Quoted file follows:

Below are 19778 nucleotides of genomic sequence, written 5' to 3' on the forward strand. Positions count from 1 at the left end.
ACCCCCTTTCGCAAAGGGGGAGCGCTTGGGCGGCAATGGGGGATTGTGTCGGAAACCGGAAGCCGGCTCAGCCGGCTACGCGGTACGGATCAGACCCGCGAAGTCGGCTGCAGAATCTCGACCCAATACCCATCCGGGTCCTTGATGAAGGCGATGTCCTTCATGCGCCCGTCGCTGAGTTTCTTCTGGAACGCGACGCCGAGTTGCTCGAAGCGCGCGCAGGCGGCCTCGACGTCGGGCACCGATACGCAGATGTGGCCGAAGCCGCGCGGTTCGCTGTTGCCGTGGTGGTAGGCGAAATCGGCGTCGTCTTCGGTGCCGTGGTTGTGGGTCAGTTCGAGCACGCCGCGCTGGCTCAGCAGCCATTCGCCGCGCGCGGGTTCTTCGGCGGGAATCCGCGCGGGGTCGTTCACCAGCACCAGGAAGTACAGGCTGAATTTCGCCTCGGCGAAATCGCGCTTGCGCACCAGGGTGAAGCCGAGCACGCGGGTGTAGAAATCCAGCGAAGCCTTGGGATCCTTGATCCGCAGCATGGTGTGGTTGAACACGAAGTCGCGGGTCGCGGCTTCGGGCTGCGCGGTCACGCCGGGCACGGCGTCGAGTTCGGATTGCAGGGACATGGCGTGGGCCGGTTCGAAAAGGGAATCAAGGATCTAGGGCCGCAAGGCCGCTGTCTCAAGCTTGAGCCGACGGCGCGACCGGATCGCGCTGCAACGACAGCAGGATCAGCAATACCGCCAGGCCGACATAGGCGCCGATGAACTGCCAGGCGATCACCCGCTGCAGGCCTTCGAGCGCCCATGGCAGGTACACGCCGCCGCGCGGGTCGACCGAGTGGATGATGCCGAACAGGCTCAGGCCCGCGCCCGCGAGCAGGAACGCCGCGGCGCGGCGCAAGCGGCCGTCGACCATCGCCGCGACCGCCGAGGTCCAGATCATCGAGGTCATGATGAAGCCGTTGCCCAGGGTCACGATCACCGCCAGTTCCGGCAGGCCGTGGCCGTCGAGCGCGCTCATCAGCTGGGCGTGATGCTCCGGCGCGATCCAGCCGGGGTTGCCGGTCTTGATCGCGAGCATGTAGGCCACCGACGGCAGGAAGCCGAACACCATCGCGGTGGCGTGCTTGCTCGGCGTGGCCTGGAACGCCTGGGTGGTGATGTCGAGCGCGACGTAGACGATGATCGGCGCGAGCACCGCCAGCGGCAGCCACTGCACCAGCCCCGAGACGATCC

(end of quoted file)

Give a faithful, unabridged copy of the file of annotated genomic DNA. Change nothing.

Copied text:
Below are 19778 nucleotides of genomic sequence, written 5' to 3' on the forward strand. Positions count from 1 at the left end.
ACCCCCTTTCGCAAAGGGGGAGCGCTTGGGCGGCAATGGGGGATTGTGTCGGAAACCGGAAGCCGGCTCAGCCGGCTACGCGGTACGGATCAGACCCGCGAAGTCGGCTGCAGAATCTCGACCCAATACCCATCCGGGTCCTTGATGAAGGCGATGTCCTTCATGCGCCCGTCGCTGAGTTTCTTCTGGAACGCGACGCCGAGTTGCTCGAAGCGCGCGCAGGCGGCCTCGACGTCGGGCACCGATACGCAGATGTGGCCGAAGCCGCGCGGTTCGCTGTTGCCGTGGTGGTAGGCGAAATCGGCGTCGTCTTCGGTGCCGTGGTTGTGGGTCAGTTCGAGCACGCCGCGCTGGCTCAGCAGCCATTCGCCGCGCGCGGGTTCTTCGGCGGGAATCCGCGCGGGGTCGTTCACCAGCACCAGGAAGTACAGGCTGAATTTCGCCTCGGCGAAATCGCGCTTGCGCACCAGGGTGAAGCCGAGCACGCGGGTGTAGAAATCCAGCGAAGCCTTGGGATCCTTGATCCGCAGCATGGTGTGGTTGAACACGAAGTCGCGGGTCGCGGCTTCGGGCTGCGCGGTCACGCCGGGCACGGCGTCGAGTTCGGATTGCAGGGACATGGCGTGGGCCGGTTCGAAAAGGGAATCAAGGATCTAGGGCCGCAAGGCCGCTGTCTCAAGCTTGAGCCGACGGCGCGACCGGATCGCGCTGCAACGACAGCAGGATCAGCAATACCGCCAGGCCGACATAGGCGCCGATGAACTGCCAGGCGATCACCCGCTGCAGGCCTTCGAGCGCCCATGGCAGGTACACGCCGCCGCGCGGGTCGACCGAGTGGATGATGCCGAACAGGCTCAGGCCCGCGCCCGCGAGCAGGAACGCCGCGGCGCGGCGCAAGCGGCCGTCGACCATCGCCGCGACCGCCGAGGTCCAGATCATCGAGGTCATGATGAAGCCGTTGCCCAGGGTCACGATCACCGCCAGTTCCGGCAGGCCGTGGCCGTCGAGCGCGCTCATCAGCTGGGCGTGATGCTCCGGCGCGATCCAGCCGGGGTTGCCGGTCTTGATCGCGAGCATGTAGGCCACCGACGGCAGGAAGCCGAACACCATCGCGGTGGCGTGCTTGCTCGGCGTGGCCTGGAACGCCTGGGTGGTGATGTCGAGCGCGACGTAGACGATGATCGGCGCGAGCACCGCCAGCGGCAGCCACTGCACCAGCCCCGAGACGATCC